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May 17, 2020

Interview with Pete Carter, Author of Books for Adults and Children

Pete Carter is the author of the children's book, Our Dog Benji (EK Books), a tale inspired by his family pet and written for fussy eaters everywhere. His first book for adults, This is Us - New Zealanders in our own words (Exisle Publishing) has just come out and has received rave coverage in the New Zealand Herald.

In this interview, Pete speaks about his experience as an author and gives some advice for new writers. Enjoy!

What Drove You to Write Your First Book?

Our Dog Benji started life as a poem I put in a poetry and prose book I self-published called It's Your Dad. Several people said to me that it would make a good children’s book. My nephew was doing graphics at university at the time and I commissioned him to illustrate, I know now that publishers prefer to choose their own illustrators. But I think our collaboration worked really well. I sent it out to 3 publishers and in the end two publishers wanted to do it and I went with EK.

What Part About Becoming a Published Author Has Surprised You?

How bloody long the process takes. From woe to go, This Is Us will be 15 months after first conversations about it - which I understand is quick.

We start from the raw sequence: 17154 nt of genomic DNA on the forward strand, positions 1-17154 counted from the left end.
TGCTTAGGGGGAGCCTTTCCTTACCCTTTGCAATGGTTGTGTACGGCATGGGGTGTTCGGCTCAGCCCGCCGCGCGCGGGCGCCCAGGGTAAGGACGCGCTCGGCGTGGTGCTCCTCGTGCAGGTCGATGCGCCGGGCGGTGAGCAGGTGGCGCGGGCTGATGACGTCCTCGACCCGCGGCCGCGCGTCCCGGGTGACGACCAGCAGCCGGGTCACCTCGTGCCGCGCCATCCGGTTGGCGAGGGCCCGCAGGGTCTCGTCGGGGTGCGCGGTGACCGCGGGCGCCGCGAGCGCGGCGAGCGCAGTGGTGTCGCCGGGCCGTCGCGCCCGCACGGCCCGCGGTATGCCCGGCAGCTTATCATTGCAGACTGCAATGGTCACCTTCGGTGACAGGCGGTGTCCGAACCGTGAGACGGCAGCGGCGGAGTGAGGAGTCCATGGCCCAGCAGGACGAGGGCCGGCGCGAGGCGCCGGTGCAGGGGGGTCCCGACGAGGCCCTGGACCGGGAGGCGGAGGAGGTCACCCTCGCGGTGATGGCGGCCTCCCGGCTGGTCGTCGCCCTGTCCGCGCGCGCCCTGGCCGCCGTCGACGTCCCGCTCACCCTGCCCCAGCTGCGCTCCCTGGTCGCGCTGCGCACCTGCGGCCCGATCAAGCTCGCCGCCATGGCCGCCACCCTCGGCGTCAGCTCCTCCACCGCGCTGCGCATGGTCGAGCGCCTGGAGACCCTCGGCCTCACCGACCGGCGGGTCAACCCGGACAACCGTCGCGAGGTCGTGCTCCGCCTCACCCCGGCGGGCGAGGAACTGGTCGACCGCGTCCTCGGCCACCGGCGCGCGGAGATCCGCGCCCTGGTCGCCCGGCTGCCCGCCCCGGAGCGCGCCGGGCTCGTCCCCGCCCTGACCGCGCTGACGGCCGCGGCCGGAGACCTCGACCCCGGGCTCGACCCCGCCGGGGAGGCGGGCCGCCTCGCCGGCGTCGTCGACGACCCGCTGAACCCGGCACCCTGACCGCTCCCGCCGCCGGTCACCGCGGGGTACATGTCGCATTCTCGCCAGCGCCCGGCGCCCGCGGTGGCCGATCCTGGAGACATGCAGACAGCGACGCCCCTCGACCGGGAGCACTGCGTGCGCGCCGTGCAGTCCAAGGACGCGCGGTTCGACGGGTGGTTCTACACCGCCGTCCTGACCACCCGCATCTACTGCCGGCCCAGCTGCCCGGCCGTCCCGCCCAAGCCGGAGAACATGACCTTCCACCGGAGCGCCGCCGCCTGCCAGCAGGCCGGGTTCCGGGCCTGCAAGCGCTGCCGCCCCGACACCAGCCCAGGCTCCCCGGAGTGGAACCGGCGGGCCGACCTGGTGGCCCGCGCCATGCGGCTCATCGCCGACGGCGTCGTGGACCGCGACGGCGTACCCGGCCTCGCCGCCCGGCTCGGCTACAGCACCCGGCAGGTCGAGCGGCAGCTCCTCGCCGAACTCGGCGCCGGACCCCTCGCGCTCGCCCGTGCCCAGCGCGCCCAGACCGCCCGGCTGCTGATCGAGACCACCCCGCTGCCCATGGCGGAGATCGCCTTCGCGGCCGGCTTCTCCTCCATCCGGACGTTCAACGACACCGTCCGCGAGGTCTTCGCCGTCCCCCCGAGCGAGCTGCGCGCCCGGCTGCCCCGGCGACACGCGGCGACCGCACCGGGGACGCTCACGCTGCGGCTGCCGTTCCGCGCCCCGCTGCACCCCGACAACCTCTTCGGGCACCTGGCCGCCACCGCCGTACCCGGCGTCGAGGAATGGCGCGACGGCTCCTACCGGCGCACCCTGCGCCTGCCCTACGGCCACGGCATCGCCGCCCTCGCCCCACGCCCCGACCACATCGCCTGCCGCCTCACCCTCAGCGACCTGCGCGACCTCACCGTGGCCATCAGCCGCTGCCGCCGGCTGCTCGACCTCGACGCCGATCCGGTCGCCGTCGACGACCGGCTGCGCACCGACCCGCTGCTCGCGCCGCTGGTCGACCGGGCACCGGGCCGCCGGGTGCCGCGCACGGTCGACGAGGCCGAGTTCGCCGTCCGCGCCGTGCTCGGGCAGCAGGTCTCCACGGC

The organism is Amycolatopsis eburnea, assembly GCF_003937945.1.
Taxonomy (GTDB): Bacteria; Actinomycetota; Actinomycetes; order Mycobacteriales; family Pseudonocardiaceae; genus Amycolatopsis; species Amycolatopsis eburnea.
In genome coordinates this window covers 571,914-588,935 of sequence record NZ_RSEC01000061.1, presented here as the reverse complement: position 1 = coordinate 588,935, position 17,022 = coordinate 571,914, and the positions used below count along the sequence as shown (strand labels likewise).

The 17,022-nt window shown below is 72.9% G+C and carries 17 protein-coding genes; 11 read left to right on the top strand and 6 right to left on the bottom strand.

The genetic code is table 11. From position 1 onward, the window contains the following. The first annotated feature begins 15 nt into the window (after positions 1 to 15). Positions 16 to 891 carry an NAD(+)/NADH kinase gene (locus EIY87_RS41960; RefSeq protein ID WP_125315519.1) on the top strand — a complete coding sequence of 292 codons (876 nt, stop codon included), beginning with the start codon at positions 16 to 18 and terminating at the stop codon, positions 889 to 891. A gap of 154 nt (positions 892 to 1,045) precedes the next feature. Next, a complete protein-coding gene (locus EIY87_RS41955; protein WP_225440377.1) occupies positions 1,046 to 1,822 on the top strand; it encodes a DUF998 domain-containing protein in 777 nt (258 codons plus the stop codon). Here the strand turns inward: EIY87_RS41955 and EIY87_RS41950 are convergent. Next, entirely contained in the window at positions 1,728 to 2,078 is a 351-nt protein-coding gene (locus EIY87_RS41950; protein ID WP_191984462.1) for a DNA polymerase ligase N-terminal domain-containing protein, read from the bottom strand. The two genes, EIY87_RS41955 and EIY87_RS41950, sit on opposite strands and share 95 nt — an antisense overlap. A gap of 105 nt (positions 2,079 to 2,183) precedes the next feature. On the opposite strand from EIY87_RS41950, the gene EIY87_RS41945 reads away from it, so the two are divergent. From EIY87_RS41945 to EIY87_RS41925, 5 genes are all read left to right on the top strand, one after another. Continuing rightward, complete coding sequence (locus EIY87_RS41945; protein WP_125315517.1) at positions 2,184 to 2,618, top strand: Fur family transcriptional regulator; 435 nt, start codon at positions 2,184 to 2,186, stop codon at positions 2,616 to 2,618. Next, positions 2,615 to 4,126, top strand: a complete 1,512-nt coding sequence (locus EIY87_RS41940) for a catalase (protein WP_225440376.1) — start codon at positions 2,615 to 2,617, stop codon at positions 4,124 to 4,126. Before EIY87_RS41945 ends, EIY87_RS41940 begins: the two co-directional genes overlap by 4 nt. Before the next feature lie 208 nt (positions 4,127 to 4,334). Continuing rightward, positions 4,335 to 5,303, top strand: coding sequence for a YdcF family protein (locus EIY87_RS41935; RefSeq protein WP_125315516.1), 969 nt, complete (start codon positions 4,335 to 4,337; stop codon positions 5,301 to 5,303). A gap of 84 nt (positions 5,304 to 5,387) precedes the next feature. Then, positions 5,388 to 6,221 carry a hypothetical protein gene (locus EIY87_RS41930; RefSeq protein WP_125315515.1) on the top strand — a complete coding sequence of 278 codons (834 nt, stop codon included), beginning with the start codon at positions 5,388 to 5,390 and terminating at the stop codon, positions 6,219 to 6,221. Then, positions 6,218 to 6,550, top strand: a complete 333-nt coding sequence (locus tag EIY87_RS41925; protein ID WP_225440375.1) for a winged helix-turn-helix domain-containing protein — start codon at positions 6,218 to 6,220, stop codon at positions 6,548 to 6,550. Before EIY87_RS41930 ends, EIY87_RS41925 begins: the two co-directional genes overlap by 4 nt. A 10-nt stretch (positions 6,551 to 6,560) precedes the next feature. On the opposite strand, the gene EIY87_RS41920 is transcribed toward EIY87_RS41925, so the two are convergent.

What Did You Wish You Knew Before You Got Your First Book Published?

I suppose the time taken as above. Also I know now that you can’t just sit back and wait for things to happen, you’ve really got to get behind your books. I was too reticent with Benji, with This Is Us I’m really working as hard as I can, mainly for the book but also for what comes next. Writing  is what I’d like to do for the rest of my working life so I need to get behind the books as they come out.

What Is the Most Satisfying Thing About Being a Published Author?

Seeing the book in bookshops. Having people tell me they’ve read them and enjoyed them.

What Advice Do You Have for Any Aspiring Authors Out There? 

I’m really pleased I self-published two books. It got me off the mark so to speak, of course I didn’t make any money from them but because I printed only 300 copies of each I was able to get them out and about and I felt like a writer, I probably did recoup the printing costs. Secondly, don’t give up your day job, I have a little business that I can run alongside my writing – if I didn’t I’d be a lot thinner.

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